Friends and Neighbors,
Week five of the remote, 105-day (15 week) legislative session is coming to close. A lot has happened in the last two weeks and I outline some of the top issues below. Thank you for reading.
I also want to remind you there are several ways to be involved with your citizen Legislature. Please visit this website to learn more.
COVID-19 relief legislation
My Republicans colleagues and I have been calling to safely reopen the state for months. Again, the key word is “safely.” We understand the devastation that the prolonged shutdown orders have had on the economy and families – including personal finances, mental health, student performance, substance abuse, crime, and other areas. We also trust employers and citizens to do what is needed to protect themselves and others.
It is important to not just say the state should reopen, but to showhow it can be done. In a recent debate on COVID-19 relief legislation, House Republicans offered amendments focused on easing burdens on working families, safely reopening schools, assisting students who have fallen behind, providing rental assistance, helping child care providers, and supporting small businesses. Unfortunately, the majority party rejected them and opted for a more limited approach.
While House Bill 1368 does some good things for our state, the Legislature could and should have done more. Its shortcomings will leave many more employers to close their shops and lay off workers permanently – and that's why I voted against the legislation.
I am supportive of a COVID-19 relief package that did not come up for a vote: The REAL Recovery for Washington Act. It is a more comprehensive approach, including utilizing the state's rainy-day fund, compared to House Bill 1368. You can compare the two packages here.
Bipartisan opposition to governor's reopening plan
It is not just Republicans who are calling to safely reopen the state. More and more Democrats and nonpartisan local health officials are criticizing the governor's reopening plan and have had some harsh criticism of it. Here are few stories that highlight this sentiment:
- Gov. Inslee touts vaccine progress and defends criticism from Democratic lawmakers on his reopening plan | The Seattle Times
- Here's what Whatcom's elected officials are saying about Inslee's COVID 'Roadmap' | The Bellingham Herald
- Counties plead with Washington state to rethink reopening plan | KING TV
The governor said he is listening to this criticism, but I don't know if he is hearing the concerns. While he did announce yesterday that he would move more regions to Phase 2 on Monday, six counties in our state will remain in Phase 1.
Worse yet, the governor has yet to develop or release information on what's next – what will subsequent phases look like and what criteria must be met for us to move into subsequent phases? He should be planning now for the next phase rather than waiting until later.
I continue to support legislation that would move all regions of the governor's reopening plan to Phase 2. There are companion bills in the Legislature: Senate Bill 5114, sponsored by my senator Sen. John Braun, and House Bill 1321.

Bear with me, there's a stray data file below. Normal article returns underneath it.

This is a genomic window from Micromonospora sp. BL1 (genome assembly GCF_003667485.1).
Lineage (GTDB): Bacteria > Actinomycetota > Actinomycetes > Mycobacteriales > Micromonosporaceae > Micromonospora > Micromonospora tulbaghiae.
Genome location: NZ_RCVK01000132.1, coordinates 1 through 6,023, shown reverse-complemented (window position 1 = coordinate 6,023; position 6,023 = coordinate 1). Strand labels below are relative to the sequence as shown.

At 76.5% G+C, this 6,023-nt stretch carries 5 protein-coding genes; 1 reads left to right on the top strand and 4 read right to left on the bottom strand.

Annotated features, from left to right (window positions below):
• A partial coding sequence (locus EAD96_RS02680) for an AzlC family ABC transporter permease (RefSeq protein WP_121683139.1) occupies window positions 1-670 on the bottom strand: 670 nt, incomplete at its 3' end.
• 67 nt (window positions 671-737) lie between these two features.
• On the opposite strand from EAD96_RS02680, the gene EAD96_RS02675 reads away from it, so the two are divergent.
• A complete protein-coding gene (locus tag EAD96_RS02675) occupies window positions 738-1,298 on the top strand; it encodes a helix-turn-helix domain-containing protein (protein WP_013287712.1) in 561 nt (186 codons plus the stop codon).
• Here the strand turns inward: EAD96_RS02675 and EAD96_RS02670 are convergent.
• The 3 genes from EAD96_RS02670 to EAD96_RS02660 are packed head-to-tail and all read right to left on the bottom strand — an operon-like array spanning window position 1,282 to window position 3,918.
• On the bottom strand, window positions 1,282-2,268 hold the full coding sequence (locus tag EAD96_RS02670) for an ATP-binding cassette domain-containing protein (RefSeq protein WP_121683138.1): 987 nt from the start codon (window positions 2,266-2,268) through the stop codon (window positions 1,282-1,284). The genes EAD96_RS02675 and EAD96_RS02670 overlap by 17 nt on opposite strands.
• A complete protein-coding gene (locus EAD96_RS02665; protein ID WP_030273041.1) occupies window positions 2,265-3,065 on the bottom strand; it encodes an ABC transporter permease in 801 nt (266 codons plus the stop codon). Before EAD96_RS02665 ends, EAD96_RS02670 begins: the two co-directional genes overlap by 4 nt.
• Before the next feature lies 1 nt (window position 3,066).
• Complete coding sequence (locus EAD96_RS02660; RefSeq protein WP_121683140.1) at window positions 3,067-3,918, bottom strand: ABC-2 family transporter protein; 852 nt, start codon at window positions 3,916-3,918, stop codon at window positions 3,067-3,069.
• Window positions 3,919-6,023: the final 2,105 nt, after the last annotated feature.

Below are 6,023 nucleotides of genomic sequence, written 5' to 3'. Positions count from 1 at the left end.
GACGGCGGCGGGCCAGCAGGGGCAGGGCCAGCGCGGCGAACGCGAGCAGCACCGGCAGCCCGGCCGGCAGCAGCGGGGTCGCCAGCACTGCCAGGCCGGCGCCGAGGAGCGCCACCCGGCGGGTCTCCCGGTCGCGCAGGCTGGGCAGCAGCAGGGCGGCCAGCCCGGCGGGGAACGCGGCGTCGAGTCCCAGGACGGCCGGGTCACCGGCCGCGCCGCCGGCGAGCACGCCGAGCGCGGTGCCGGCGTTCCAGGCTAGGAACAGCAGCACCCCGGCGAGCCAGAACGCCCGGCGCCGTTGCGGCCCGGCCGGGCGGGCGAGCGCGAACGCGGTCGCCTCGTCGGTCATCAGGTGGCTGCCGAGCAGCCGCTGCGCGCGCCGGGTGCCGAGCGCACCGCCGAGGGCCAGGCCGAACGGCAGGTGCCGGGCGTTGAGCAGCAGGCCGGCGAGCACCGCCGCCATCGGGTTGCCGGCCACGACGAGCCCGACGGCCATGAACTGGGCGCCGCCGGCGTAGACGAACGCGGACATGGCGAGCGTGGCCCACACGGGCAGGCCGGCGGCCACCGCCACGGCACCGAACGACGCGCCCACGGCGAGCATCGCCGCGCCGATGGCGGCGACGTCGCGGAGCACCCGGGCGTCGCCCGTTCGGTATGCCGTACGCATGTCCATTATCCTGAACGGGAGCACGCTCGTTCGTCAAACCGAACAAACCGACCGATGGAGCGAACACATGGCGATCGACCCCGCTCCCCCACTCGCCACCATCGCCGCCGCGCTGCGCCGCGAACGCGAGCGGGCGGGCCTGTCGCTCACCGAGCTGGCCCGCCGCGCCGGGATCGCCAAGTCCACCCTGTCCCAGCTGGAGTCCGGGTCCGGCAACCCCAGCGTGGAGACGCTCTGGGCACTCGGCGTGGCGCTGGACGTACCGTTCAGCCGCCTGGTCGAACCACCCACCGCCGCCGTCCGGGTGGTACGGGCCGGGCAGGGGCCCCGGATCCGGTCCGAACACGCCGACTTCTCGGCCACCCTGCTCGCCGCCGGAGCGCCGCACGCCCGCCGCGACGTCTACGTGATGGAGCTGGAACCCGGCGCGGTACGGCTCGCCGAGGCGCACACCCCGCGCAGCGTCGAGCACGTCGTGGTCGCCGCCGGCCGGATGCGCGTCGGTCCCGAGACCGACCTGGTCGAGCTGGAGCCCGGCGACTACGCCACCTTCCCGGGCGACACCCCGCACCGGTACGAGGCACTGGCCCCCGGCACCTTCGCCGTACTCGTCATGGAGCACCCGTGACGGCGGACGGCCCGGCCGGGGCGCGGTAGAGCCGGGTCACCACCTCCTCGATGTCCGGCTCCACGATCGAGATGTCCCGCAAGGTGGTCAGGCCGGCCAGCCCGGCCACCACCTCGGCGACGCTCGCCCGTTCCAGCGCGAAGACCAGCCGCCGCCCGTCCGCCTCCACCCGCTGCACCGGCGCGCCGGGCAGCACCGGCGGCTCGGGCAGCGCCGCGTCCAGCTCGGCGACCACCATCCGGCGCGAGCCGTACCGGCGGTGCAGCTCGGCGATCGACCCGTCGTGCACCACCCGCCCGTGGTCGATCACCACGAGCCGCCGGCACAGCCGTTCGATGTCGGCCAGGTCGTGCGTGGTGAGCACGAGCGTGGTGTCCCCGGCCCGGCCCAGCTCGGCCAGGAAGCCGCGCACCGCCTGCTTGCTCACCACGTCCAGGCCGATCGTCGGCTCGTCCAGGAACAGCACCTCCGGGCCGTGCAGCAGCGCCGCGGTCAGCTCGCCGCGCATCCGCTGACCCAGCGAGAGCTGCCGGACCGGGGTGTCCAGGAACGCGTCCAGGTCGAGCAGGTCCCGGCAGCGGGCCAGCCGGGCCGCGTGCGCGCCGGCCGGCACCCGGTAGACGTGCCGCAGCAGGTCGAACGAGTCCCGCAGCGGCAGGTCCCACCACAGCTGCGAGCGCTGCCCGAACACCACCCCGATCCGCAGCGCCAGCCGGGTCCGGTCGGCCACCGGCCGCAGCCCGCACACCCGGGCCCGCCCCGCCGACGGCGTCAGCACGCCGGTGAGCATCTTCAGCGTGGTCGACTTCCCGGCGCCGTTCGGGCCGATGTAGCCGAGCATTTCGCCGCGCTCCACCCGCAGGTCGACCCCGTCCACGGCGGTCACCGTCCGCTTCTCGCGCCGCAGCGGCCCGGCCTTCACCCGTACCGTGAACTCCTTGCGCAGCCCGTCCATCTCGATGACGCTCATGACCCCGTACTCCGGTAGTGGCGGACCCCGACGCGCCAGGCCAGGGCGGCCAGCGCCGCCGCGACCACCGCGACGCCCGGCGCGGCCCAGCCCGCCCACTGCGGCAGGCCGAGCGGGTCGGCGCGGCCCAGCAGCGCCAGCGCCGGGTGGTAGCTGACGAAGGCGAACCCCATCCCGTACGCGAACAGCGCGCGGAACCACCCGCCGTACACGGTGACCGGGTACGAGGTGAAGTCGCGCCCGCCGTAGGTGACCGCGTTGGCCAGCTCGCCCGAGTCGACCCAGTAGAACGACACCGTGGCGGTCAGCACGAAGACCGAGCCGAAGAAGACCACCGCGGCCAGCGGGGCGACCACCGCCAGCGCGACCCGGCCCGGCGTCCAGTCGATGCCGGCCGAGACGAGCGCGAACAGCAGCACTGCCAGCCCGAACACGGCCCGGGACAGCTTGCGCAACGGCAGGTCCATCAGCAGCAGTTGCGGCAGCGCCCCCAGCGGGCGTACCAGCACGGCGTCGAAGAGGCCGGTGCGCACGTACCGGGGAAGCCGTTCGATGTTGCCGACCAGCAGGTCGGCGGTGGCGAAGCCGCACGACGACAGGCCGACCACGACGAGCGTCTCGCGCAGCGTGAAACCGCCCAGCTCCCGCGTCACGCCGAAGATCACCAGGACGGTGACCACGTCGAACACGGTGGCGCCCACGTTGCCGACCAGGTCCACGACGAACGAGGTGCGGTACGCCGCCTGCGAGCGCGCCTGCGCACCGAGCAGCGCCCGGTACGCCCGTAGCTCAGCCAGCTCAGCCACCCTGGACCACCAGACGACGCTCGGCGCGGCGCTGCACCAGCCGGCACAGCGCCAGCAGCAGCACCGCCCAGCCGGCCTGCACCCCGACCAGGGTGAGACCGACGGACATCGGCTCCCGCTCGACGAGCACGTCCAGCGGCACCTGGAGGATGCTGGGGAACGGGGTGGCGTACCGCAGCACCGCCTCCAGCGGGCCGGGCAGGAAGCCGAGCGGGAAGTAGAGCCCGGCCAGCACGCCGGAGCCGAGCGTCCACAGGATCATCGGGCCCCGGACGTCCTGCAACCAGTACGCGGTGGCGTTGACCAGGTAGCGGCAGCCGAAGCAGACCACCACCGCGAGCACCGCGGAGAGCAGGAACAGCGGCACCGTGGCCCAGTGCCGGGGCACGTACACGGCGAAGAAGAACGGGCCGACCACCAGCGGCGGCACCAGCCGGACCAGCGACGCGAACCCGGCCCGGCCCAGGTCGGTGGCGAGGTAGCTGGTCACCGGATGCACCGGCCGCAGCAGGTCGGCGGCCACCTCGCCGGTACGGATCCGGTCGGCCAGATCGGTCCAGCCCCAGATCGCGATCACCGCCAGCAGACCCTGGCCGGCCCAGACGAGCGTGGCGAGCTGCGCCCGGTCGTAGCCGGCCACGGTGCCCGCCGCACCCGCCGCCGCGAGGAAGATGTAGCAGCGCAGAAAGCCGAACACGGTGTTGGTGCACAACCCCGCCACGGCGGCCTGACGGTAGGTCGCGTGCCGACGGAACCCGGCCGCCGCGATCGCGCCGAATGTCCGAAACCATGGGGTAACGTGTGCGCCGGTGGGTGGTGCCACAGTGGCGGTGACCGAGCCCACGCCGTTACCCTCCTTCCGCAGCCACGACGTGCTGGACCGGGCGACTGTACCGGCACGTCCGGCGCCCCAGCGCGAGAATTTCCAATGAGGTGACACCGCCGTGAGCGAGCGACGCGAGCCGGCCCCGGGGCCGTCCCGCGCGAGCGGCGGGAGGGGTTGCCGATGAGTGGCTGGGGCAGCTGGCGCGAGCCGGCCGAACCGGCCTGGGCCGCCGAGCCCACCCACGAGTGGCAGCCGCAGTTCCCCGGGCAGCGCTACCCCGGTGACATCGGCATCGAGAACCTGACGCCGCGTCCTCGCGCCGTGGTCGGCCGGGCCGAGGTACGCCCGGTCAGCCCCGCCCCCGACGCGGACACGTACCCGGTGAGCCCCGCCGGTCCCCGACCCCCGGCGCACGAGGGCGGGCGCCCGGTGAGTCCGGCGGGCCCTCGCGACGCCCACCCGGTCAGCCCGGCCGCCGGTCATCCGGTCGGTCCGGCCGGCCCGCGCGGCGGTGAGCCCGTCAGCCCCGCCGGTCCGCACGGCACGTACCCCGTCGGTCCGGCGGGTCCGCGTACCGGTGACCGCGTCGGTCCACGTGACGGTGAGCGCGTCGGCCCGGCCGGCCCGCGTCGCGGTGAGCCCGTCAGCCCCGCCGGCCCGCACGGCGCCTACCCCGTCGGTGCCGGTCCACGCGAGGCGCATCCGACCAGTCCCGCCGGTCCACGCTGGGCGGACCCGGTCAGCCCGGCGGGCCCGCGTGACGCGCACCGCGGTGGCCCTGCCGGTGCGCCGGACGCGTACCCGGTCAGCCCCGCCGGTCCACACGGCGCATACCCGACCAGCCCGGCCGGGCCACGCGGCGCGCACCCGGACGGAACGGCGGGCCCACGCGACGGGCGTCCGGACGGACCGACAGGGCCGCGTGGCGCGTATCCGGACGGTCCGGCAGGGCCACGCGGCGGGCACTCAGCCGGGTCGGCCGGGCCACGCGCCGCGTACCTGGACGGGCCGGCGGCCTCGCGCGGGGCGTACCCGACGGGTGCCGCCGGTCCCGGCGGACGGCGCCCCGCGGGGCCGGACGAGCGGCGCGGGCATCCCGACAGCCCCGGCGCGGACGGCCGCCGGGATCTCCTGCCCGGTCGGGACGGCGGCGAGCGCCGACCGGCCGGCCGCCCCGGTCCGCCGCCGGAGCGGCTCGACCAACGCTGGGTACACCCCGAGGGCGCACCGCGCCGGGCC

Talking taxes on TVW
As the ranking member on the House Finance Committee, I had an opportunity to join Mike McClanahan of TVW's The Impact this week to discuss tax proposals. I was joined by my Democratic colleague, and chair of the House Finance Committee, Rep. Noel Frame. We had a good discussion about tax policy and Republican vs. Democratic approaches to it. You can watch the segment here.
As I mentioned in my last email update and a recent video, I will continue to lead the opposition to new taxes/tax increases. Our state has enough tax collections to pay for its priorities, including relief for struggling families, students, and businesses. In fact, from 2018 to 2019, we saw two-year revenue projections jump by roughly $6,000,000,000.00 with $2,500,000,000.00 more added in new taxes – triggering an 18% increase in spending. And state revenue has remained resilient throughout the last year.
The Legislature should focus on ways to allow people to keep more of their hard-earned money: tax relief – rather than tax increases. This is how state lawmakers can help families and the economy recover.
House Democrats' $26 billion transportation package
The majority party announced a $26 billion transportation package back on January 20, but still have not actually introduced the legislation for it. The Senate Democrats have also introduced a competing package. Both proposals would greatly increase transportation taxes and fees, including what you pay at the pump.
Having been in the Legislature when the last three transportation packages passed, I have seen how much time, work, and negotiations go into passing these massive spending plans. I discuss these experiences and my thoughts on the recent House proposal in this video (click on the image below):
I welcome you to contact me if you have ideas for legislation, questions, concerns, or need assistance navigating state government. Email is the most convenient way to contact me, but you can also call or send a letter to me. I look forward to hearing from you.